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2.6 Add Category Display to Blog Entries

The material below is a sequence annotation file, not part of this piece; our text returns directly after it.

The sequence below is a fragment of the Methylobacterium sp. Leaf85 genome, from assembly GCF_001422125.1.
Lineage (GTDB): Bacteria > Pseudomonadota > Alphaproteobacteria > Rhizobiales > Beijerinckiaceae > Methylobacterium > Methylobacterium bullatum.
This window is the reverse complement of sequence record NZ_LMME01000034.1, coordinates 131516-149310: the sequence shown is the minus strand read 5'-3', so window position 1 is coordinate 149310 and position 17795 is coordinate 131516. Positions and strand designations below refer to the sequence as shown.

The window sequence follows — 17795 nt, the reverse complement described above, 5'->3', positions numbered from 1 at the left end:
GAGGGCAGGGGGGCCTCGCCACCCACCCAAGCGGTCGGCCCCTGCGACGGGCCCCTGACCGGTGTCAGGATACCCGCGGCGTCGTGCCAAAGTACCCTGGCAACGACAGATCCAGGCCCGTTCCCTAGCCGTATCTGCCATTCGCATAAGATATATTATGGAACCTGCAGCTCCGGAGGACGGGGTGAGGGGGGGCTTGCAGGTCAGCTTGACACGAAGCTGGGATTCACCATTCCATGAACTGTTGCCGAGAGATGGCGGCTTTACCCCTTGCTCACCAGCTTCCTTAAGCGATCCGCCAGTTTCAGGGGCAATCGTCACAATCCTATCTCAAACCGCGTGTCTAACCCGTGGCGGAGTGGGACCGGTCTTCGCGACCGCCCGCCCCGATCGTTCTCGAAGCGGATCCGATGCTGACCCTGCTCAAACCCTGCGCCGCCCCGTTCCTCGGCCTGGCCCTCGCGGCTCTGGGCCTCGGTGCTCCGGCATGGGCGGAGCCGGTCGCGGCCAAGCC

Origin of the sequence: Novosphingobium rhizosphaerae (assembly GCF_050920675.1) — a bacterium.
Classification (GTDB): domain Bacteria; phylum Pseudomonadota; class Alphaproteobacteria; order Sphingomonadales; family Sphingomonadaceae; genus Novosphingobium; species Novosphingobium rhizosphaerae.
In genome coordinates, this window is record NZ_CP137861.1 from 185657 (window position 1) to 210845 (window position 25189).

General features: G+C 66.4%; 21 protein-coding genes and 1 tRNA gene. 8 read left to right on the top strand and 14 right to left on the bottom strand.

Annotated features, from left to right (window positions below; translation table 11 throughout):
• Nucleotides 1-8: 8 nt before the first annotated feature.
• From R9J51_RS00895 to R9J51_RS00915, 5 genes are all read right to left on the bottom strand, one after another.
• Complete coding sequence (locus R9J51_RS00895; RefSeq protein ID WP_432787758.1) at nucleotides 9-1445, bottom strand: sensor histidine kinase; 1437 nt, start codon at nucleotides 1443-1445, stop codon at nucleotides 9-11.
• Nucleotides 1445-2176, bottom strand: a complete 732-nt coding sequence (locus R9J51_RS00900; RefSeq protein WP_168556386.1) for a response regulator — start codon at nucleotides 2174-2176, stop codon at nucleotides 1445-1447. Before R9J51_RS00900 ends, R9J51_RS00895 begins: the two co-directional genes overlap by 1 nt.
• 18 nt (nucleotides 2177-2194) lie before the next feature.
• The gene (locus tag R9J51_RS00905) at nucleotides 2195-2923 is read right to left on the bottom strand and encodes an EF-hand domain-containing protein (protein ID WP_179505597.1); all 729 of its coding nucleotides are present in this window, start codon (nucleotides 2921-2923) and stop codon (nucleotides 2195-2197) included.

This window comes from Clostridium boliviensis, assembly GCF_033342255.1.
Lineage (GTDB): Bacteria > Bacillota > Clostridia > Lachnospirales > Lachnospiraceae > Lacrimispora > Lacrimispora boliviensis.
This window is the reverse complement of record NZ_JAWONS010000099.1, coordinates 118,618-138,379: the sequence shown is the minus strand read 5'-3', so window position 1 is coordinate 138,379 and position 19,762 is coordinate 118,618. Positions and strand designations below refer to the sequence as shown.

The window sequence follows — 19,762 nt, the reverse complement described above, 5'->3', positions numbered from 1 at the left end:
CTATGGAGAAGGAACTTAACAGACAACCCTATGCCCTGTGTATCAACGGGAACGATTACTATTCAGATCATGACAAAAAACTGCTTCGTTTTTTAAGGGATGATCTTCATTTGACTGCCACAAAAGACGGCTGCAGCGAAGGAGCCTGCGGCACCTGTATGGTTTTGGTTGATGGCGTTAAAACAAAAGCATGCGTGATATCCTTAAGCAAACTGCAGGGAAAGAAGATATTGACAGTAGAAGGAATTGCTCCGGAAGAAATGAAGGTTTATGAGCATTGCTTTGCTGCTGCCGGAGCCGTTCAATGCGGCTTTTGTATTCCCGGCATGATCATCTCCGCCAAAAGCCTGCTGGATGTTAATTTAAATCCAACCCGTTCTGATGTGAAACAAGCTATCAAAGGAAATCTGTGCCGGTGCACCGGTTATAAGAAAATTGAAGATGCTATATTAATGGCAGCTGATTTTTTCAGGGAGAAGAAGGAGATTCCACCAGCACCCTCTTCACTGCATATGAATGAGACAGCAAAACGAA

Hey, welcome back to build a blog with Craft CMS. So far we've almost finished our entry teaser. We'd displaying this entry teaser on our index page, and later on, we're also gonna display it on our category pages. But we still need a way to show which categories a particular post is filed under. So in this lesson, we're gonna be creating an entry category display, and we're gonna be adding it to the bottom of our posts underneath our Read More link. To do this, we're gonna need another partial template file. So we're gonna go into our templates folder and our partials folder and create a new template. We're gonna call this one _entry_categories. Then go ahead and open that up for editing. So let's turn on our syntax highlighting. Now the first thing that we wanna do is grab all of the categories that are set for this particular entry and put them into a variable. So we're gonna set a new variable named categories. And if we have a look back at our fields, we can see that the handle that we're using for our blog category field is this. So we copy it, and then we're gonna put entry dot and our handle. So now all of the categories for this entry are gonna be stored in this variable. From here, we can do a check to make sure that there are allocated categories, and we're gonna do that with an if statement. And we'll do it just like we did before by checking, if categories has length. And then we'll end our if statement. So now we're ready to start outputting our actual category HTML. So we start with just a little bit of mark up, we're gonna create a div with the class .entry_categories. And then at the top of this, we're gonna put a label for our category area. So create a new div with a class .cat_label. And inside that, we'll say Posted in Categories:. Now we wanna wrap all of our categories that we're gonna be outputting in a new div. We're gonna give this one the class cats. And now we're ready to start looping through the array of categories that's stored in our categories variable. Rather than using a for loop though, we're gonna use a really cool tag that comes with Craft CMS, and that is the nav tag. And this is really, really useful if you need to create multi-leveled navigation, so if you have parent items and child items. Now I'll show you how this works. First to start looping through, we're just gonna say, nav category in categories. So it looks almost like a for loop to start with, and they we'll just add endnav. Now we're gonna add in the code that you wanna output for each individual category that's applied to this entry. So inside our nav tag, we're gonna create a new div with the class .cat_item, and then inside that, we're gonna need a link. We want this to link through to the category URL. So we'll add category.url. And for the text, we wanna display the category title. So we'll add category.title. So now let's load this partial into our entry teaser, so we can have a look at what we've got so far. So I'm just gonna copy this include line here to speed things up a little bit. And then underneath our read_more link, we'll paste that in, and then we'll just change this, so that it's letting in our entry_categories template. All right, so let's take a look. All right, so that is a great start. We've got all of the categories for each one of our posts. And the only problem is there's no way to distinguish which of these categories is a parent level category, and which one is a subcategory. So we're gonna add in some code now, leveraging the nav template tag to change that. And basically all we need to do to distinguish between the parent and the subcategories is to add some different classes depending on what level the category is. We're gonna do that in two ways, the first thing we're gonna do is use the if children check that's part of this nav tag. So underneath this parent category item, we're gonna check if there are any children. So we're gonna add ifchildren, And then we'll add endifchildren. Now in here, we're gonna output those children, if there are any, by adding the tag children. Now what this tag here is going to do is output whatever has been defined as the template for your navigation items in between the opening and closing nav tags. So for us, this is our category item template. So for every child category, this is gonna be output here, but this check gives us the opportunity to wrap those children in another div. So here we're gonna include a new div with the class sub_cats. So now we've added a wrapper around our children that's gonna allow them to be styled differently. We also wanna add a class to the parent item if it has children, so that is this item here. Now the way we do that is by putting an if check right inside this class attribute here. So we're gonna add in if category.hasDescendants, and then we'll add endif. And then in between these tags, we're gonna output the the class that we wanna include on this parent item if it has descendants, and that is has_subcats. So now we've got two classes being added in. We've got has_subcats, and we've got this sub_cats wrapper. So now let's have a look at the change. All right, so now we've got our parent item with the arrow on it, and we've got all of the child items with different styling applied to them. All right, so now that we've got a categories, we've got our Read More link, our teaser, our headers set up, we've got our post days, and we've also got our featured image, our entry teasers are complete. Now there's still just one more thing that we need to add to our index template that's controlling this entire page. Right now we're pulling in five entries, but after that, you don't have the opportunity to see any more. We don't have any pagination links at the bottom, allowing you to page through to see the next five entries and the next five after that. So in the next lesson, we're gonna go through, and we're gonna set up pagination support in our blog. Gonna create a new partial to hold our pagination links, and then we're gonna include that back into the index template. So I'll see you in the next lesson.